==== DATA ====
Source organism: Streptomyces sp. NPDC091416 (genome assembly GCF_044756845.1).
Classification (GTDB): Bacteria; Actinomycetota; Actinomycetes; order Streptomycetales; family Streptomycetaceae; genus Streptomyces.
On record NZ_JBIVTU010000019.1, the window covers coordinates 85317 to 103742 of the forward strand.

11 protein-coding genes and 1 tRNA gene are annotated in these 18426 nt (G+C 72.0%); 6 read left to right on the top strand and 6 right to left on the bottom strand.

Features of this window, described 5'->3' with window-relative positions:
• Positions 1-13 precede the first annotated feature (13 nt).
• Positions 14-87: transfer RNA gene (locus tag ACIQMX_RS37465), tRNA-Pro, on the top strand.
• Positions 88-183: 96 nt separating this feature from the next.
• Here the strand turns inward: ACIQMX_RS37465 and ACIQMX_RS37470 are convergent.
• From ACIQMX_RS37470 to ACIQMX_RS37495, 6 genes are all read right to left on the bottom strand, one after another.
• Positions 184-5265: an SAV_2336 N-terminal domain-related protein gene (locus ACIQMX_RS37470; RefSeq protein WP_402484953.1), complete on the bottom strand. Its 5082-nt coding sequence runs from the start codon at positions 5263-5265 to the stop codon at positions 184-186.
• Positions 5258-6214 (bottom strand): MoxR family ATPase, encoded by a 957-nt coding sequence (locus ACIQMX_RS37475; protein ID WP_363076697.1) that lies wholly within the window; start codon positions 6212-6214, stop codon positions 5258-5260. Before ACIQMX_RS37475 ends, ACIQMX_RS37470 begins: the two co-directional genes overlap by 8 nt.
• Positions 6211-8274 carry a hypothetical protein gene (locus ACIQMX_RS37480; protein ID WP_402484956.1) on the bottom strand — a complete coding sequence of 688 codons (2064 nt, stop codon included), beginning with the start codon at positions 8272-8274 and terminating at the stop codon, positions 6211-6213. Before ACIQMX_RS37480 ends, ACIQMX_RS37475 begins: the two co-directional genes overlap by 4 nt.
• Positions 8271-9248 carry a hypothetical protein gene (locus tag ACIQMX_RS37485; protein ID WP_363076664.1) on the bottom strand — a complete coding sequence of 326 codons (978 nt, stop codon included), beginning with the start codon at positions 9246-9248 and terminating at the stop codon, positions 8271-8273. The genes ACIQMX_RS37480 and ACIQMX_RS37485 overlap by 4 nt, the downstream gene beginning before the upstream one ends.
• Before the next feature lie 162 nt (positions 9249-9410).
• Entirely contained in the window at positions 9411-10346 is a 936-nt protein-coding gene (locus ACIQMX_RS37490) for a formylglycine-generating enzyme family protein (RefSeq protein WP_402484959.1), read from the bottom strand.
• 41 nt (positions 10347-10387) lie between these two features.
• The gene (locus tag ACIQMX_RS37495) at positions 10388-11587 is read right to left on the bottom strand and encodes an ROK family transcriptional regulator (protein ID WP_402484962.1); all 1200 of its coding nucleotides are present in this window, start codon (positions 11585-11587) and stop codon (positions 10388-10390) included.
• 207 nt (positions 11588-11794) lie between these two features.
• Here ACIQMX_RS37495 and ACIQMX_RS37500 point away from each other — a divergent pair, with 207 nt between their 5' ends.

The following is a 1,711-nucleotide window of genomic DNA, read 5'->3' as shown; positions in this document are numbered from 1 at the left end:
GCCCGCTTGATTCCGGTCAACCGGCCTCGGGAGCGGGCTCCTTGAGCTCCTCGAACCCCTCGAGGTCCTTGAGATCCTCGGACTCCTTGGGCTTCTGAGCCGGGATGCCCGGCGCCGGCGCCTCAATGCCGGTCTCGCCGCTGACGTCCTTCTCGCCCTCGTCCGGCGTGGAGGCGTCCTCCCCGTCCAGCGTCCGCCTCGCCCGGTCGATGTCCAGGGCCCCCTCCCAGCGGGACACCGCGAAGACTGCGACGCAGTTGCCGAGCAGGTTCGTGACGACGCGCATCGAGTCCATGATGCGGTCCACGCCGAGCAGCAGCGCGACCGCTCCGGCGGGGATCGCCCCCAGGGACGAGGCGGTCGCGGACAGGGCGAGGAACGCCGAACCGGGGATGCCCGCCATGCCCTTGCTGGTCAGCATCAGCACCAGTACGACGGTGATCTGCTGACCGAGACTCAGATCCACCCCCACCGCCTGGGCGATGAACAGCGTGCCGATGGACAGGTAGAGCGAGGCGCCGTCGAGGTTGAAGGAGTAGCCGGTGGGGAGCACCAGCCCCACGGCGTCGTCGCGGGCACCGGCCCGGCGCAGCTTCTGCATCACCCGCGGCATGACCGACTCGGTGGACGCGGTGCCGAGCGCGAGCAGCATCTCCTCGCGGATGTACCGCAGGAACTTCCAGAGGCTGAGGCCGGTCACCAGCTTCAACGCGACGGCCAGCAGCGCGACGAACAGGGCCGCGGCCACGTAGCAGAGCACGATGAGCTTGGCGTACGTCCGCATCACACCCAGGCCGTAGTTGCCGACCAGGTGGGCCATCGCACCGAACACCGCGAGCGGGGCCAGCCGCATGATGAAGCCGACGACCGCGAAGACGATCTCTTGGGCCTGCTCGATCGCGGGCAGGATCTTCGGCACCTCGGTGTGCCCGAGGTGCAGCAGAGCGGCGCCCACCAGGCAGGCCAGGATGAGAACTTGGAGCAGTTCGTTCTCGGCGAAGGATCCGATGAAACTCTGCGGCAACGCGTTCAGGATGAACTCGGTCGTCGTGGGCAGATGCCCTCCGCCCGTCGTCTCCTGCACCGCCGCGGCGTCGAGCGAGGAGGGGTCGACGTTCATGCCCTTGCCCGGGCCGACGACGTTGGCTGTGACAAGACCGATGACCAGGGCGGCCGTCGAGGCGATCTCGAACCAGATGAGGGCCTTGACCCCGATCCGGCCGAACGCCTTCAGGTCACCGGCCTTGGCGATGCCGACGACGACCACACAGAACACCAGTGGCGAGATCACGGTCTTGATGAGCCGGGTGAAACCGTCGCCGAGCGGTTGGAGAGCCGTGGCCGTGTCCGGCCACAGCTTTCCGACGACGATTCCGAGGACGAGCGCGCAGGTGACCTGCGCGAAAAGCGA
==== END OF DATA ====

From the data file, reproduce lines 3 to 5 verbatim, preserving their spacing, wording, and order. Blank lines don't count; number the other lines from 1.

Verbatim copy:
On record NZ_JBIVTU010000019.1, the window covers coordinates 85317 to 103742 of the forward strand.

11 protein-coding genes and 1 tRNA gene are annotated in these 18426 nt (G+C 72.0%); 6 read left to right on the top strand and 6 right to left on the bottom strand.

Features of this window, described 5'->3' with window-relative positions: